Baltimore schools’ interfaith partnership spreads ‘kindness to all’

WINDSOR MILL – Students from the Cardinal Shehan School are capable of lifting spirits with more than their voices.

Before the Catholic school on northeast Baltimore had a viral choir, its current eighth-graders developed a relationship with their peers from Al-Rahmah School, an Islamic school in western Baltimore County.

Together, the students made bag lunches Dec. 19 for people who are homeless.

Jason Robertson (right) and his twin brother Jalen, both eighth-graders at Cardinal Shehan School in Northwood, make sandwiches at an interfaith partnership service project with Islamic Al-Rahmah School in Windsor Mill. (Emily Rosenthal/CR Staff)

The service project extends an initiative that began when the students were in sixth grade and they wrote to each other as pen pals. Last fall, students from Al-Rahmah visited Cardinal Shehan, where the pen pals met and collaborated on a drawing centered on the theme of peace.

“Peace is the commonality between both (schools),” said Jackie Peterson, the advancement director at Cardinal Shehan, where the school’s theme for the year is “the peace you see is the Jesus in me.”

The 300 lunches, each packed with a sandwich, bag of chips, fruit cup and bottle of water, will be distributed at Beans & Bread, a program of St. Vincent de Paul of Baltimore. Each lunch includes a note from one of the students, letting the recipient know that there is an individual on the other end who cares.

Madison Brown, one of the 48 eighth-graders from Cardinal Shehan who participated Dec. 19, said that she wants to do more with her peers at Al-Rahmah.

“Even (if) we help every three months,” Brown said, “it’s (for) people that need it every day.”

Despite Catholic school uniforms and hijabs, teachers and students alike commented on the eighth-graders’ similarities. While it took the students a few minutes to warm to each other, they became friends after discovering a mutual love of music and other topics.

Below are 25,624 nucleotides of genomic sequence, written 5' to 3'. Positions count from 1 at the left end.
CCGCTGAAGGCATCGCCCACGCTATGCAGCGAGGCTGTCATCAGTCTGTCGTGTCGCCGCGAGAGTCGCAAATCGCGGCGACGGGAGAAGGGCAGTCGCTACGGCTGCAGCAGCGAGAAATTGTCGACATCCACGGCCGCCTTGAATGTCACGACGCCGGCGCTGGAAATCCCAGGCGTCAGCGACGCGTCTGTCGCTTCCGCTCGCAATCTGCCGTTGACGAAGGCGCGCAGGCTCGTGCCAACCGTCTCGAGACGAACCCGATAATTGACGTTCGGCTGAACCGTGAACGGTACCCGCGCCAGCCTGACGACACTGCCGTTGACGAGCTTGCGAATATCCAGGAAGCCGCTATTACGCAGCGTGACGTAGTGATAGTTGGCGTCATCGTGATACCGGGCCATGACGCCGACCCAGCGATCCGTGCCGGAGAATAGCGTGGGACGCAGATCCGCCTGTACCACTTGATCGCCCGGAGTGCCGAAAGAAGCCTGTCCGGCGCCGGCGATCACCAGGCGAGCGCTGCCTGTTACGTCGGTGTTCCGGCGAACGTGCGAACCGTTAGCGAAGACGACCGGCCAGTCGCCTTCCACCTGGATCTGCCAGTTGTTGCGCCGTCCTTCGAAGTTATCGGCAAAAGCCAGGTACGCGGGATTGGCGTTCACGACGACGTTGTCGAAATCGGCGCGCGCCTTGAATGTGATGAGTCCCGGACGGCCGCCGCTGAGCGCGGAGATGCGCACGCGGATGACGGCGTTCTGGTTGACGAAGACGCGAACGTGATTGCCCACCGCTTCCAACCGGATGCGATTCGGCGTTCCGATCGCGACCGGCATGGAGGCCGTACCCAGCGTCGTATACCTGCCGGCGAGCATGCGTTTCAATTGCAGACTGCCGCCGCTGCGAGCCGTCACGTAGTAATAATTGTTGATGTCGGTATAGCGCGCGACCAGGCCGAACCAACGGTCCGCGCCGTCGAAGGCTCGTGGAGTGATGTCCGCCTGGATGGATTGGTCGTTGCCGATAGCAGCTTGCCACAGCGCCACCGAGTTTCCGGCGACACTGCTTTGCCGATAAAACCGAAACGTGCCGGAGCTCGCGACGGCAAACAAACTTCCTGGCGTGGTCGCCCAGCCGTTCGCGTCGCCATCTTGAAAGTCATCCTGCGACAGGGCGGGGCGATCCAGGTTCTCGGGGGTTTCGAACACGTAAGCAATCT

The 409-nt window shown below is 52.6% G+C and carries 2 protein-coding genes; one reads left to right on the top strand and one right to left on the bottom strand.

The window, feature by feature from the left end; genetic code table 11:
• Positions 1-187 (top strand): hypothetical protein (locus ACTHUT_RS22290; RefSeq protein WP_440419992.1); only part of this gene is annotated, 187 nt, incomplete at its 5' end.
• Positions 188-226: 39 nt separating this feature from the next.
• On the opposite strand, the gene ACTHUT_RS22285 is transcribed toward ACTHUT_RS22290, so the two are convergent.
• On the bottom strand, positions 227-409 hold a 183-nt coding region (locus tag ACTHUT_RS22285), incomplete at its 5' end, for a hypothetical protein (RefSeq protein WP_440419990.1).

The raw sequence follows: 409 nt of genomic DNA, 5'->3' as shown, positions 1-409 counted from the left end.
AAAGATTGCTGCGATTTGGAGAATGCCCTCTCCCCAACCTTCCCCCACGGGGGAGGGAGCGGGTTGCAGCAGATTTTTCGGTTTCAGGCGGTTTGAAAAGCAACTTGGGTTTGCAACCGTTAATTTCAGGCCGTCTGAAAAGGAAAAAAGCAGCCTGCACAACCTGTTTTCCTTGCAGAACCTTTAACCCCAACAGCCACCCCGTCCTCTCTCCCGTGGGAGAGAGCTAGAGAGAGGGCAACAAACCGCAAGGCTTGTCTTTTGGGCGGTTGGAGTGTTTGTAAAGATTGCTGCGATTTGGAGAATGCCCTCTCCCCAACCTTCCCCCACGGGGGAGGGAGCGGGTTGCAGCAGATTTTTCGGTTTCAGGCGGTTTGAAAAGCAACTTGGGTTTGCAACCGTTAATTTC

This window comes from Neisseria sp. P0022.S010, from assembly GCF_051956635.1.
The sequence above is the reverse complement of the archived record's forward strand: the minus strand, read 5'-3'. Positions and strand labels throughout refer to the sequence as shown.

“It’s a different experience,” said Mariah Dixon, who a student at Cardinal Shehan for seven years. “It gets rid of all the stereotypes.”

The idea originated with Father Joseph Muth, pastor of St. Matthew in Northwood, who, along with his parish’s Immigration Outreach Service Center and pastoral council, wanted to find a way to connect with the Muslim community. As the partnership continues to grow, they hope to add a component for parents to meet and interact.

“We want our kids to get to know Muslims early on,” said Father Muth, who added that the students easily found “the common ground of life” within each other.

Autumn Jenifer, who is in eighth grade at Cardinal Shehan School, helps pack 300 lunch bags Dec. 19 to be donated to Beans and Bread. (Emily Rosenthal/CR Staff)

In October, Cardinal Shehan School soared in visibility when a video of the school’s choir singing “Rise Up” by Andra Day went viral. Fametta Jackson, principal, said that the school was a “well-kept secret” before.

“God said, ‘No longer will you be a secret, the world will know about you,’” said Jackson, who said that she still gets chills when she hears her students sing the song. “That’s why I get those chills, it’s because God is reminding me that our job is not done.”

Jackson, who walked the halls of Cardinal Shehan School when it was a parish school for St. Matthew, said that it is important that the world knows that singing is just one way the school promotes its mission of peace.

“That song was about bringing hope,” Jackson said. “This (project) is bringing peace to communities that need it.”

The schools plan to continue the partnership after the current eighth-graders move on.

“That’s what Christ wants us to do,” Jackson said. “Spread his kindness to all.”

 

Email Emily Rosenthal at erosenthal@CatholicReview.org

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Emily Rosenthal

Emily Rosenthal

Emily Rosenthal is a staff writer for the Catholic Review. She is a lifelong resident of Maryland and a parishioner of St. John in Westminster.

A love of learning inspired Emily’s path into the field of journalism. Her desire to continuously grow in her Catholic faith led her to writing for the Review, where she is dedicated to sharing the stories of the Archdiocese of Baltimore.

Emily is a graduate of Delone Catholic High School in McSherrystown, Pa. She holds a bachelor's degree in business communication from Stevenson University and is currently pursuing a master's degree in nonfiction writing from The Johns Hopkins University.